This is the most pitch-perfect theme song in the history of television. I’m waiting for the day that some politician uses it, completely unironically, to appeal to the “things used to be so much better” voting bloc.
Archive for July, 2012
Here’s a neat little article that a friend posted on my Facebook wall: a man who came up with a design for a fully functional bicycle, made out of cardboard. Total materials cost of nine dollars.
A feel-better story after this morning’s Aurora disaster…the CEO of Lenovo, Yang Yuanqing, shared his bonus (worth approximately 3M USD) with about 10,000 junior-level employees.
It’s amazing that there are CEO’s around who would do this sort of thing. It’s like something out of a feel-good-movie-of-the-year, or something.
A dozen people are confirmed dead after a gunman kicked in the emergency exit of a movie theatre, set off a smoke bomb, and started firing into the crowd.
Election year political grandstanding will begin in 3… 2… 1…
In a refreshing change of pace, this week it was President Barrack Obama making a major public gaffe (instead of Mitt Romney, the usual victim of foot-in-mouth disease) with his statement:
“If you’re a business, you didn’t build that. Someone else made that happen.”
Obviously, this implies that the collective input of many sources combines to make a business prosper. Which is true- to an extent. But especially to people wary of Mr. Obama’s capitalistic intentions already, it hints at something perhaps a little less Lockian and a bit more Marxist. Personally, when I heard this statement, I felt a small twinge go down my spine. I wonder how the small business owners I know feel about it.
Now, in fairness, here’s the full context of the speech. Not quite as bone chilling, but I still don’t feel warm and fuzzy inside. Yes, we live in a society, and yes, we all contribute to that society for the benefit of all. But Apple would not exist without Steve Jobs, nor Ford without the original Henry. Throughout history, we celebrate the entrepreneurs, the risk takers, the great men and women who took that societal infrastructure and made something great within it.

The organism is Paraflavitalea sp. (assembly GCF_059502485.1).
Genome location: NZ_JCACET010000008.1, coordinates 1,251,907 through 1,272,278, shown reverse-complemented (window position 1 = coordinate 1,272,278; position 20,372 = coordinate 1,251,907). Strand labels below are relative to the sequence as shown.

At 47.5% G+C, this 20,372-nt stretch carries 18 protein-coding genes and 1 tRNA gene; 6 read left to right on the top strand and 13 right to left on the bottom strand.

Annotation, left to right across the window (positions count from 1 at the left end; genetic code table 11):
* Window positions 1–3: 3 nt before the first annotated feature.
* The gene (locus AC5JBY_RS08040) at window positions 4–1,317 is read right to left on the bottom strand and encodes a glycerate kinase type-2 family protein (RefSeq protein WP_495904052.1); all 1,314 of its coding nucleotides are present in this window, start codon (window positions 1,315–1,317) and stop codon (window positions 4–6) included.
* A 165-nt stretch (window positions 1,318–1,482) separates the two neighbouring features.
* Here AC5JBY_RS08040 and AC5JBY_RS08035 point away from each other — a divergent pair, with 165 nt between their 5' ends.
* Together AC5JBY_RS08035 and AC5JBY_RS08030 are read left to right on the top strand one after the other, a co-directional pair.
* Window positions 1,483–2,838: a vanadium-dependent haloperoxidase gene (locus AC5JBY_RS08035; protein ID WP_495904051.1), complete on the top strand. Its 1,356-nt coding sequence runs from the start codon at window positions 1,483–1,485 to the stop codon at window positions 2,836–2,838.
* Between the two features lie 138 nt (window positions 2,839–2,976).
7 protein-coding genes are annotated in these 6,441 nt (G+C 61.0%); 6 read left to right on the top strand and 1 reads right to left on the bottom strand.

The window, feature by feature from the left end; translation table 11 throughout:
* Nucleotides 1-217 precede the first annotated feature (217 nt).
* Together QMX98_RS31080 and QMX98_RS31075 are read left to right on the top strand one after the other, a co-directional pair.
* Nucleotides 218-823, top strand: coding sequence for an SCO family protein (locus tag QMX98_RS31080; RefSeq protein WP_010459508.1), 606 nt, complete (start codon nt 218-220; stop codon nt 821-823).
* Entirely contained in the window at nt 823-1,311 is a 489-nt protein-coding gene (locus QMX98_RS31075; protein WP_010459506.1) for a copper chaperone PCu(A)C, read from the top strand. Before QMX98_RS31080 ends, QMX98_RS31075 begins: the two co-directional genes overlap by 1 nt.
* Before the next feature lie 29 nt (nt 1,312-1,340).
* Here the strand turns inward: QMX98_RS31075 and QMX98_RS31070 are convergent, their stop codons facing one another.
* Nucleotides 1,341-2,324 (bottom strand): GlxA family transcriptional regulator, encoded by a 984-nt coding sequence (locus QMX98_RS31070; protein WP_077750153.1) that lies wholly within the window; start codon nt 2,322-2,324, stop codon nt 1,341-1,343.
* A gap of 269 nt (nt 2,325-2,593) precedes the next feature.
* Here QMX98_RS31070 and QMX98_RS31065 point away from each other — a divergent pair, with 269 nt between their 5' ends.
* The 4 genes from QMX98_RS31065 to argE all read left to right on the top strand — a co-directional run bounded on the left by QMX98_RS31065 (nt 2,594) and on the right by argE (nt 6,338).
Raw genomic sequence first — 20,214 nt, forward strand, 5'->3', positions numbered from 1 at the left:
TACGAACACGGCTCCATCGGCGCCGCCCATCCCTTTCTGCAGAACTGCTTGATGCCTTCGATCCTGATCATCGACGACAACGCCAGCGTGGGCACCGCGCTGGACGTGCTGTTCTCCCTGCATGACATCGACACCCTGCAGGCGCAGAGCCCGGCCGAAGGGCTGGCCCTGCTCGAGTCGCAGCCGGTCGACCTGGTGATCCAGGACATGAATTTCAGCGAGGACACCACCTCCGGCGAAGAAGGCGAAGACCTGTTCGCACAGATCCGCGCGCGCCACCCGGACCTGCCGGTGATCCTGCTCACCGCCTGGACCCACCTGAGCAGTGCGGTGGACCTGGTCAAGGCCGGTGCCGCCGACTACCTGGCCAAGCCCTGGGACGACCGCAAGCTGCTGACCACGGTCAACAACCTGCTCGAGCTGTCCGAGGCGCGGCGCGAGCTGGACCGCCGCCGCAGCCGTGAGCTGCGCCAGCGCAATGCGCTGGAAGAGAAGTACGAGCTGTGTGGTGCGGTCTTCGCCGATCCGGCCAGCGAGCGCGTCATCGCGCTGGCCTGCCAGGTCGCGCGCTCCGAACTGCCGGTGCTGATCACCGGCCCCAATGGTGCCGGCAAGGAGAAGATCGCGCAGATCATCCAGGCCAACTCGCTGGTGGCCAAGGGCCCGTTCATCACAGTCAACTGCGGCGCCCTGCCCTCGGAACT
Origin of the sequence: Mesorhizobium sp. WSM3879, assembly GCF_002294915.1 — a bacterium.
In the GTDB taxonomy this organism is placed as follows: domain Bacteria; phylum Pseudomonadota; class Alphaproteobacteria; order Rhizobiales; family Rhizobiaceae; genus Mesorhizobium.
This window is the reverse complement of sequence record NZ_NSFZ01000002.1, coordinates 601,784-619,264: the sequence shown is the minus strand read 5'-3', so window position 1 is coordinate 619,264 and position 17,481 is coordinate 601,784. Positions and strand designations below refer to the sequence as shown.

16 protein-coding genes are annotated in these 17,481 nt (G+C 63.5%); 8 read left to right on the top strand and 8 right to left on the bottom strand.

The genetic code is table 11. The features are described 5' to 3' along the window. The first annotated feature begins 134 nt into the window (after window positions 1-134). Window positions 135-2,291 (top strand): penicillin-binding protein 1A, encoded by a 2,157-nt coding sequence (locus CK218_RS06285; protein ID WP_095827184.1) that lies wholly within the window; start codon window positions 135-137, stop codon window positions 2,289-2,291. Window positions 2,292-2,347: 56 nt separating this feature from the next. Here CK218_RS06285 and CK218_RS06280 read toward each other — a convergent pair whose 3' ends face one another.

One of the interesting side effects of the tremendous number of information outlets on the Web is that fact that you can easily construct an ideological echo chamber, where only news that confirms your existing beliefs reaches your screen.
To combat this, I have a suggestion: log into iGoogle, or Facebook, or whatever portal you use to get news from, and subscribe to a feed from an organization that is diametrically opposed to your views. Tea Partier? “Like” The Atlantic. Borderline socialist? Welcome to Fox News. Find a news source that you vehemently disagree with, and read it. You might learn something new.
In the “be careful what you wish for” department, it’s probably not wise to cut the city comptroller’s salary by 75% to save money. Because it’s likely that he’ll quit, and then you’ll have nobody legally empowered to pay the rest of the city’s bills. Nice work, Lackawanna!
An interesting pair of articles in the main section of the Buffalo News this morning:
The first, Falls is victim in casino funds standoff, describes how a poor city dependent on paybacks from the Indian casino is being strangled when the Senecas refuse to pay their agreed percentage back to the state. A little less than $20 million per year is at stake.
The second, NYC’s St. Pat’s cathedral to get $177M restoration, describes the extensive renovation of a single church in New York City.
Ah, well, the big man said the poor will always be with us, right?
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